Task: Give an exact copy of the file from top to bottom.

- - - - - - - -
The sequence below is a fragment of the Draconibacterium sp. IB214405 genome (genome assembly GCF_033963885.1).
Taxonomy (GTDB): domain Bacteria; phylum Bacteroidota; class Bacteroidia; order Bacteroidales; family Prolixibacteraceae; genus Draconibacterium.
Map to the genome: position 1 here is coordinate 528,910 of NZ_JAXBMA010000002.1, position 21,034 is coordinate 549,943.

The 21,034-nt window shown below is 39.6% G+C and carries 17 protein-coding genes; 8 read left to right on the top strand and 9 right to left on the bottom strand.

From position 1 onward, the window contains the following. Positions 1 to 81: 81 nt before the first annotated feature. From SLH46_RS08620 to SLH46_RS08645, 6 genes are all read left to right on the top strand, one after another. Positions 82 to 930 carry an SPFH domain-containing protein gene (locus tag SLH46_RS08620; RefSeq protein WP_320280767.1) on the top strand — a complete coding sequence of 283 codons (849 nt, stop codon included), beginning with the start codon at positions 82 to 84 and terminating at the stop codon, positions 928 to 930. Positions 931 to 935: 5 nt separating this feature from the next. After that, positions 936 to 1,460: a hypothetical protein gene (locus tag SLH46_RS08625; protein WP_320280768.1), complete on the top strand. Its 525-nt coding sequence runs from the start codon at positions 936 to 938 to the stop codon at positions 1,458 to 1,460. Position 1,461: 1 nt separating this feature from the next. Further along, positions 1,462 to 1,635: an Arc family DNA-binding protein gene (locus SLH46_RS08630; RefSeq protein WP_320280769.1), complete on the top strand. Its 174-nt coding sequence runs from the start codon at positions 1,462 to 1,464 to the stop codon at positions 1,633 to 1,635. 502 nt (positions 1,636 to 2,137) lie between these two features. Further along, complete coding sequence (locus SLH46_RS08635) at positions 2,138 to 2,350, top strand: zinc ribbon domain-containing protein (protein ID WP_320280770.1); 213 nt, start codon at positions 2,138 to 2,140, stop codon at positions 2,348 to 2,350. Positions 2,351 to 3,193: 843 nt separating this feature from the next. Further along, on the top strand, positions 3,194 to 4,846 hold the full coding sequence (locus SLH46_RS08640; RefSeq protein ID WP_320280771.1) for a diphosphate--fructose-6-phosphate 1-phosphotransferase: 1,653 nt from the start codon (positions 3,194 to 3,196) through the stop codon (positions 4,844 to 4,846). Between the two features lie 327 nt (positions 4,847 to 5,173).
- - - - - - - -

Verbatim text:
The sequence below is a fragment of the Draconibacterium sp. IB214405 genome (genome assembly GCF_033963885.1).
Taxonomy (GTDB): domain Bacteria; phylum Bacteroidota; class Bacteroidia; order Bacteroidales; family Prolixibacteraceae; genus Draconibacterium.
Map to the genome: position 1 here is coordinate 528,910 of NZ_JAXBMA010000002.1, position 21,034 is coordinate 549,943.

The 21,034-nt window shown below is 39.6% G+C and carries 17 protein-coding genes; 8 read left to right on the top strand and 9 right to left on the bottom strand.

From position 1 onward, the window contains the following. Positions 1 to 81: 81 nt before the first annotated feature. From SLH46_RS08620 to SLH46_RS08645, 6 genes are all read left to right on the top strand, one after another. Positions 82 to 930 carry an SPFH domain-containing protein gene (locus tag SLH46_RS08620; RefSeq protein WP_320280767.1) on the top strand — a complete coding sequence of 283 codons (849 nt, stop codon included), beginning with the start codon at positions 82 to 84 and terminating at the stop codon, positions 928 to 930. Positions 931 to 935: 5 nt separating this feature from the next. After that, positions 936 to 1,460: a hypothetical protein gene (locus tag SLH46_RS08625; protein WP_320280768.1), complete on the top strand. Its 525-nt coding sequence runs from the start codon at positions 936 to 938 to the stop codon at positions 1,458 to 1,460. Position 1,461: 1 nt separating this feature from the next. Further along, positions 1,462 to 1,635: an Arc family DNA-binding protein gene (locus SLH46_RS08630; RefSeq protein WP_320280769.1), complete on the top strand. Its 174-nt coding sequence runs from the start codon at positions 1,462 to 1,464 to the stop codon at positions 1,633 to 1,635. 502 nt (positions 1,636 to 2,137) lie between these two features. Further along, complete coding sequence (locus SLH46_RS08635) at positions 2,138 to 2,350, top strand: zinc ribbon domain-containing protein (protein ID WP_320280770.1); 213 nt, start codon at positions 2,138 to 2,140, stop codon at positions 2,348 to 2,350. Positions 2,351 to 3,193: 843 nt separating this feature from the next. Further along, on the top strand, positions 3,194 to 4,846 hold the full coding sequence (locus SLH46_RS08640; RefSeq protein ID WP_320280771.1) for a diphosphate--fructose-6-phosphate 1-phosphotransferase: 1,653 nt from the start codon (positions 3,194 to 3,196) through the stop codon (positions 4,844 to 4,846). Between the two features lie 327 nt (positions 4,847 to 5,173).